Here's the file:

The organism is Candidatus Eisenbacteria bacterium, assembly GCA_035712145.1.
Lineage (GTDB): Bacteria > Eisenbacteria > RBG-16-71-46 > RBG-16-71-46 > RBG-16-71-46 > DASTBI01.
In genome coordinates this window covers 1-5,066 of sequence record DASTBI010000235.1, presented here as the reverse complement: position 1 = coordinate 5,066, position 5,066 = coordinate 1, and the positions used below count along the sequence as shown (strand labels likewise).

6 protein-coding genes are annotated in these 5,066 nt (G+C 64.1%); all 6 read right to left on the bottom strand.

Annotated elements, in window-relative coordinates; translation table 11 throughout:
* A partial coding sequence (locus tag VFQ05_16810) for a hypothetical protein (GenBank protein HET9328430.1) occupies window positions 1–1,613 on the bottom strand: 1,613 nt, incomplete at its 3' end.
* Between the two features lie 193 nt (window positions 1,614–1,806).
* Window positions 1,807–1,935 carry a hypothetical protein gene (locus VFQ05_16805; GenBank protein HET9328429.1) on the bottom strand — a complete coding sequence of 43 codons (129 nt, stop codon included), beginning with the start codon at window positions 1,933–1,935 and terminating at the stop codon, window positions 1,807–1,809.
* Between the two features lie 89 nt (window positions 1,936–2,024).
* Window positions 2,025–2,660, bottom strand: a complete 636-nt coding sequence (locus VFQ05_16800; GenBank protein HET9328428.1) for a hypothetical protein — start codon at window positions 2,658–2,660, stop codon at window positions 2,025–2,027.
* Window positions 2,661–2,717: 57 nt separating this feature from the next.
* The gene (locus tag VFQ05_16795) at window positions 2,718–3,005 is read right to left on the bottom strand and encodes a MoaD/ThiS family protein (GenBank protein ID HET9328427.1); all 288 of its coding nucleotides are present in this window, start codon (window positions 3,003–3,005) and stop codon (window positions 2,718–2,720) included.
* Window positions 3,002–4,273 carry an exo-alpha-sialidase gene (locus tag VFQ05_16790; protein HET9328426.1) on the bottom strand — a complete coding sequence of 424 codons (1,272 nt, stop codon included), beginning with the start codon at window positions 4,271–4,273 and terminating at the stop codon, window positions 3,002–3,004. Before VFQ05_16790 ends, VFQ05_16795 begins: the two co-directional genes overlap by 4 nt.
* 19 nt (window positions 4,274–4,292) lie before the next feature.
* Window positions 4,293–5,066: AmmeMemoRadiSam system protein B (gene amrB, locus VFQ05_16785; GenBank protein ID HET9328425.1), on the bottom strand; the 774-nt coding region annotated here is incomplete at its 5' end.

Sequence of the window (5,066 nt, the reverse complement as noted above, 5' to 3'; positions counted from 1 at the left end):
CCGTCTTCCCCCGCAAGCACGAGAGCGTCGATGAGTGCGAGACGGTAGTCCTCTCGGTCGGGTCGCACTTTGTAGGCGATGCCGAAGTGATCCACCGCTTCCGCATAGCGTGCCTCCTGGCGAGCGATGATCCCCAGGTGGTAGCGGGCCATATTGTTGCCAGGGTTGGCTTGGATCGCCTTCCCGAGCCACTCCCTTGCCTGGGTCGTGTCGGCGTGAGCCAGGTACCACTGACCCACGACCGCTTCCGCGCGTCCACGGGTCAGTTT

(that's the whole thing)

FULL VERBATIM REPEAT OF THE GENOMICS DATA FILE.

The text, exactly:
The organism is Candidatus Eisenbacteria bacterium, assembly GCA_035712145.1.
Lineage (GTDB): Bacteria > Eisenbacteria > RBG-16-71-46 > RBG-16-71-46 > RBG-16-71-46 > DASTBI01.
In genome coordinates this window covers 1-5,066 of sequence record DASTBI010000235.1, presented here as the reverse complement: position 1 = coordinate 5,066, position 5,066 = coordinate 1, and the positions used below count along the sequence as shown (strand labels likewise).

6 protein-coding genes are annotated in these 5,066 nt (G+C 64.1%); all 6 read right to left on the bottom strand.

Annotated elements, in window-relative coordinates; translation table 11 throughout:
* A partial coding sequence (locus tag VFQ05_16810) for a hypothetical protein (GenBank protein HET9328430.1) occupies window positions 1–1,613 on the bottom strand: 1,613 nt, incomplete at its 3' end.
* Between the two features lie 193 nt (window positions 1,614–1,806).
* Window positions 1,807–1,935 carry a hypothetical protein gene (locus VFQ05_16805; GenBank protein HET9328429.1) on the bottom strand — a complete coding sequence of 43 codons (129 nt, stop codon included), beginning with the start codon at window positions 1,933–1,935 and terminating at the stop codon, window positions 1,807–1,809.
* Between the two features lie 89 nt (window positions 1,936–2,024).
* Window positions 2,025–2,660, bottom strand: a complete 636-nt coding sequence (locus VFQ05_16800; GenBank protein HET9328428.1) for a hypothetical protein — start codon at window positions 2,658–2,660, stop codon at window positions 2,025–2,027.
* Window positions 2,661–2,717: 57 nt separating this feature from the next.
* The gene (locus tag VFQ05_16795) at window positions 2,718–3,005 is read right to left on the bottom strand and encodes a MoaD/ThiS family protein (GenBank protein ID HET9328427.1); all 288 of its coding nucleotides are present in this window, start codon (window positions 3,003–3,005) and stop codon (window positions 2,718–2,720) included.
* Window positions 3,002–4,273 carry an exo-alpha-sialidase gene (locus tag VFQ05_16790; protein HET9328426.1) on the bottom strand — a complete coding sequence of 424 codons (1,272 nt, stop codon included), beginning with the start codon at window positions 4,271–4,273 and terminating at the stop codon, window positions 3,002–3,004. Before VFQ05_16790 ends, VFQ05_16795 begins: the two co-directional genes overlap by 4 nt.
* 19 nt (window positions 4,274–4,292) lie before the next feature.
* Window positions 4,293–5,066: AmmeMemoRadiSam system protein B (gene amrB, locus VFQ05_16785; GenBank protein ID HET9328425.1), on the bottom strand; the 774-nt coding region annotated here is incomplete at its 5' end.

Sequence of the window (5,066 nt, the reverse complement as noted above, 5' to 3'; positions counted from 1 at the left end):
CCGTCTTCCCCCGCAAGCACGAGAGCGTCGATGAGTGCGAGACGGTAGTCCTCTCGGTCGGGTCGCACTTTGTAGGCGATGCCGAAGTGATCCACCGCTTCCGCATAGCGTGCCTCCTGGCGAGCGATGATCCCCAGGTGGTAGCGGGCCATATTGTTGCCAGGGTTGGCTTGGATCGCCTTCCCGAGCCACTCCCTTGCCTGGGTCGTGTCGGCGTGAGCCAGGTACCACTGACCCACGACCGCTTCCGCGCGTCCACGGGTCAGTTT